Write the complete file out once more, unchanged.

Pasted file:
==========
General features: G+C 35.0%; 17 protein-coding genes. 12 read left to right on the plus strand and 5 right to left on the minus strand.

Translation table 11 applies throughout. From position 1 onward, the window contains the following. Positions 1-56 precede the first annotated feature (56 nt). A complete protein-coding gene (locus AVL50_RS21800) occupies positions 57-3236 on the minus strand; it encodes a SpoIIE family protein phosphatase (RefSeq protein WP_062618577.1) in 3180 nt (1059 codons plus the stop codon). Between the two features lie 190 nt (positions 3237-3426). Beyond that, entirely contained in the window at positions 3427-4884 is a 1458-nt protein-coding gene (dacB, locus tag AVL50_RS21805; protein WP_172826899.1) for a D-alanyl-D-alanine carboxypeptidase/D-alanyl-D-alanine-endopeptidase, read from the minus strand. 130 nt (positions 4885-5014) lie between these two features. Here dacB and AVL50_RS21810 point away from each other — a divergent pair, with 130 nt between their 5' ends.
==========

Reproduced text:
General features: G+C 35.0%; 17 protein-coding genes. 12 read left to right on the plus strand and 5 right to left on the minus strand.

Translation table 11 applies throughout. From position 1 onward, the window contains the following. Positions 1-56 precede the first annotated feature (56 nt). A complete protein-coding gene (locus AVL50_RS21800) occupies positions 57-3236 on the minus strand; it encodes a SpoIIE family protein phosphatase (RefSeq protein WP_062618577.1) in 3180 nt (1059 codons plus the stop codon). Between the two features lie 190 nt (positions 3237-3426). Beyond that, entirely contained in the window at positions 3427-4884 is a 1458-nt protein-coding gene (dacB, locus tag AVL50_RS21805; protein WP_172826899.1) for a D-alanyl-D-alanine carboxypeptidase/D-alanyl-D-alanine-endopeptidase, read from the minus strand. 130 nt (positions 4885-5014) lie between these two features. Here dacB and AVL50_RS21810 point away from each other — a divergent pair, with 130 nt between their 5' ends.